You defined each gem type in Step One, so all you need to roll is a number. Gem Type 1 will be different for each dungeon. There is no table lookup for this step.
Since we can subtract a number from the roll and discard any result of 0 or less, we can fold “Check for Gems” into this step as well.
Step Three: Revealing Details to Players
For reasons I’ll explain more in a future post, each of our gem types has a predefined base value. We actually don’t need to roll any more as part of dungeon key creation. We just need to tell the players “You find 10 gems that look like this, 8 that look like this, and 2 that look like this.” And there’s only three "this"es per dungeon, so players can just keep a running total of each gem type found.
If there’s a dwarf in the party, or someone with gem appraisal skills, they can find out more details, including the exact value. Or they can have the gem appraised, or just sell it blindly without knowing the details.
I plan on detailing each of these modified steps in a separate post, with appropriate tables. I won’t be posting before next week, however.
- Gems Intro (this post)
- Gems I : Types
- Gems II: Quantities
- Gems III: Assessments
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I made a roll-every-die gem table some years ago! Could be useful.ReplyDelete
Seems like that would be an ungodly amount of rolling, especially in cases where there are 10 to 60 gems in a treasure hoard. As you will see, I go a more minimalist route.Delete
Also, I only touched on it briefly here, but I'm not at all fond of precise gem identifiers. I prefer purely descriptive (color and other visual features.) When proper gem names are needed, I stick to the 5 or 6 best-known gem names and any fictional names linked to the campaign. I explained why in the forum thread, but will probably cover it here, too.Delete
1. I use the 30+ named precious stone namesReplyDelete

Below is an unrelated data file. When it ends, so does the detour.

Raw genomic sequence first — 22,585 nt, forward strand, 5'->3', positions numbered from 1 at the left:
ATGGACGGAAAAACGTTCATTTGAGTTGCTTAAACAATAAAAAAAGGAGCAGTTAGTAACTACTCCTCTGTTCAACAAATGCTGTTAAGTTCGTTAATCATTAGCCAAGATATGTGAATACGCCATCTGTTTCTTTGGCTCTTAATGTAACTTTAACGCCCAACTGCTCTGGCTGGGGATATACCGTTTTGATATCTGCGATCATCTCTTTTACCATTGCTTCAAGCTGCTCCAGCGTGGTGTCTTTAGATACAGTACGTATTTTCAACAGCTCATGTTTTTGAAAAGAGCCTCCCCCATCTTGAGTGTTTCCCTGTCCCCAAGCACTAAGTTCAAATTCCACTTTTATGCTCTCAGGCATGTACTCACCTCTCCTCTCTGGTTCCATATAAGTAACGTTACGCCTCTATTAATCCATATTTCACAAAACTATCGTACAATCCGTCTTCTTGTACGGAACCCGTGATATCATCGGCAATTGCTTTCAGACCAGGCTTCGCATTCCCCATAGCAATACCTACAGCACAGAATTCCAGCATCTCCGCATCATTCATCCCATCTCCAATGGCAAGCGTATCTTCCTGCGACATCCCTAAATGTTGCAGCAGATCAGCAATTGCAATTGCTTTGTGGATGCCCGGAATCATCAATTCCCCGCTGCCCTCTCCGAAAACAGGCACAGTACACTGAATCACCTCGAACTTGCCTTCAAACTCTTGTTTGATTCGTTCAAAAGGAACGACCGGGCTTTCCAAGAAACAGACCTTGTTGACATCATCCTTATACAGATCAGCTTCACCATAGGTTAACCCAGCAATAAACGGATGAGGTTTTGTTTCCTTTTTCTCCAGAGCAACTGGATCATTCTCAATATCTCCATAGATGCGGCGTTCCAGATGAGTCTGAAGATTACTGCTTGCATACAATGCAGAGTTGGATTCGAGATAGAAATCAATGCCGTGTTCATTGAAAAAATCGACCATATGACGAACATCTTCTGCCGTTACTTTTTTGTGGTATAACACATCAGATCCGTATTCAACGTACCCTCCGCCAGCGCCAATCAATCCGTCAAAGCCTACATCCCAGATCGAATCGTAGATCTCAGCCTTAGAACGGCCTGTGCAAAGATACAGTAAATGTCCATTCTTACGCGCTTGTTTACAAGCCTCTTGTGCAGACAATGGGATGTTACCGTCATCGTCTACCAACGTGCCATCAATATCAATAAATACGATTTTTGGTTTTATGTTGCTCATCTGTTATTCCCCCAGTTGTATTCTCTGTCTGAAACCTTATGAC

2. I use the 6 "type" of stones
3. I use 8 sizes (from pea [.015 cubic inches] to apple [8.6 cubic inches])
Have a spreadsheet setting out all of these values. When players find stones they're told they find, for example, three almond sized dark blue stones with yellow striations. If there's a thief, dwarf or someone with expertise we do a skill check. Success over 10 and I give them the type (ornamental) if over 15 I give them the name as well.
Longer version: all my gems come from someplace and the price varies with rarity as well as size/type. All of that's on the spreadsheet as well. My players know that the pearl you find in a harbor town will be worth quite a bit more 100 miles inland! And all I need to track is stone and size. Players meta-knowledge can give them a decent order of magnitude estimate of value.
I've used gem tables from the AD&D DMG before, and that is basically why I'm aiming for the complete opposite approach from that.Delete
so supply/demand and intrinsic/extrinsic value are out the window? Not sure how that's an improvementReplyDelete
It's an improvement in that everything I've found on gem values in the real world makes it clear they are subjective and can change for arbitrary reasons. And even if I weren't taking that into account, it's easier to generate the gem value independently and then retcon that the gem's peculiarities account for its value than doing it the other way around.Delete